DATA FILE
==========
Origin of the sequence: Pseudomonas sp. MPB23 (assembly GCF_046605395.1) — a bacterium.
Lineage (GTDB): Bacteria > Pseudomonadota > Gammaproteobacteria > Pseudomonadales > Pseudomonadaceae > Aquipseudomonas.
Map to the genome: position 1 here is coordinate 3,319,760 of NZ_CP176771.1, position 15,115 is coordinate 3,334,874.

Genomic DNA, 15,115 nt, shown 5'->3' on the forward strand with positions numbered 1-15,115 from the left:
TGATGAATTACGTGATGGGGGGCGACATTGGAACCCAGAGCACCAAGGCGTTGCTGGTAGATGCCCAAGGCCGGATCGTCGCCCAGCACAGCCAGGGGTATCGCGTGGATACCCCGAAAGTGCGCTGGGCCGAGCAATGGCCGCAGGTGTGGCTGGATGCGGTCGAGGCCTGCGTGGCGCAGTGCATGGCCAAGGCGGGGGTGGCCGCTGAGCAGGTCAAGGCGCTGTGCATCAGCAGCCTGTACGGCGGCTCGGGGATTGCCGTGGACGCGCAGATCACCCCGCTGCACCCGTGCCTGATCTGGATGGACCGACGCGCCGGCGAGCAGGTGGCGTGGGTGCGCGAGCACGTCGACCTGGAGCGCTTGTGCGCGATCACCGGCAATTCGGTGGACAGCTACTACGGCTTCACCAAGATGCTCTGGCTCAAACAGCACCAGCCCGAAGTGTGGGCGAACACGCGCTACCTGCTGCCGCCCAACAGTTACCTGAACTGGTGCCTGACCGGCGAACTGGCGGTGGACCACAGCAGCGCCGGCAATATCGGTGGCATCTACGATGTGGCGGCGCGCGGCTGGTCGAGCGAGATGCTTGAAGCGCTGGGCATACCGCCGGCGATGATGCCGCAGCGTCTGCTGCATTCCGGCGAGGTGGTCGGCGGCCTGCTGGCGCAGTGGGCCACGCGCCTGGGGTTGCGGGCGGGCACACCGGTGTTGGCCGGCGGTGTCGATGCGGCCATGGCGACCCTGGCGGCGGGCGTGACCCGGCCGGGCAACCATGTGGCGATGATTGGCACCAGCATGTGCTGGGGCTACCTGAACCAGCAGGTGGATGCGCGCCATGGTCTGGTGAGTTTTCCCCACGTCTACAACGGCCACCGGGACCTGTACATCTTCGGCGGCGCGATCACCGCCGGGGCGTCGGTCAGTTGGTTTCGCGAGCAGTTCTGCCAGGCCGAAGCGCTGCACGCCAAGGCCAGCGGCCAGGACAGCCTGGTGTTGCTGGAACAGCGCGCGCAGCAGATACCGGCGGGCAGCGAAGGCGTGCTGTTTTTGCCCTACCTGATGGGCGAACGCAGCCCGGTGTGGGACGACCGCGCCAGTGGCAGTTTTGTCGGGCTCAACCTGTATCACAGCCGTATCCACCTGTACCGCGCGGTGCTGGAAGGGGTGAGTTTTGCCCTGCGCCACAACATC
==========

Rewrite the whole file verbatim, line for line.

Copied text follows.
Origin of the sequence: Pseudomonas sp. MPB23 (assembly GCF_046605395.1) — a bacterium.
Lineage (GTDB): Bacteria > Pseudomonadota > Gammaproteobacteria > Pseudomonadales > Pseudomonadaceae > Aquipseudomonas.
Map to the genome: position 1 here is coordinate 3,319,760 of NZ_CP176771.1, position 15,115 is coordinate 3,334,874.

Genomic DNA, 15,115 nt, shown 5'->3' on the forward strand with positions numbered 1-15,115 from the left:
TGATGAATTACGTGATGGGGGGCGACATTGGAACCCAGAGCACCAAGGCGTTGCTGGTAGATGCCCAAGGCCGGATCGTCGCCCAGCACAGCCAGGGGTATCGCGTGGATACCCCGAAAGTGCGCTGGGCCGAGCAATGGCCGCAGGTGTGGCTGGATGCGGTCGAGGCCTGCGTGGCGCAGTGCATGGCCAAGGCGGGGGTGGCCGCTGAGCAGGTCAAGGCGCTGTGCATCAGCAGCCTGTACGGCGGCTCGGGGATTGCCGTGGACGCGCAGATCACCCCGCTGCACCCGTGCCTGATCTGGATGGACCGACGCGCCGGCGAGCAGGTGGCGTGGGTGCGCGAGCACGTCGACCTGGAGCGCTTGTGCGCGATCACCGGCAATTCGGTGGACAGCTACTACGGCTTCACCAAGATGCTCTGGCTCAAACAGCACCAGCCCGAAGTGTGGGCGAACACGCGCTACCTGCTGCCGCCCAACAGTTACCTGAACTGGTGCCTGACCGGCGAACTGGCGGTGGACCACAGCAGCGCCGGCAATATCGGTGGCATCTACGATGTGGCGGCGCGCGGCTGGTCGAGCGAGATGCTTGAAGCGCTGGGCATACCGCCGGCGATGATGCCGCAGCGTCTGCTGCATTCCGGCGAGGTGGTCGGCGGCCTGCTGGCGCAGTGGGCCACGCGCCTGGGGTTGCGGGCGGGCACACCGGTGTTGGCCGGCGGTGTCGATGCGGCCATGGCGACCCTGGCGGCGGGCGTGACCCGGCCGGGCAACCATGTGGCGATGATTGGCACCAGCATGTGCTGGGGCTACCTGAACCAGCAGGTGGATGCGCGCCATGGTCTGGTGAGTTTTCCCCACGTCTACAACGGCCACCGGGACCTGTACATCTTCGGCGGCGCGATCACCGCCGGGGCGTCGGTCAGTTGGTTTCGCGAGCAGTTCTGCCAGGCCGAAGCGCTGCACGCCAAGGCCAGCGGCCAGGACAGCCTGGTGTTGCTGGAACAGCGCGCGCAGCAGATACCGGCGGGCAGCGAAGGCGTGCTGTTTTTGCCCTACCTGATGGGCGAACGCAGCCCGGTGTGGGACGACCGCGCCAGTGGCAGTTTTGTCGGGCTCAACCTGTATCACAGCCGTATCCACCTGTACCGCGCGGTGCTGGAAGGGGTGAGTTTTGCCCTGCGCCACAACATC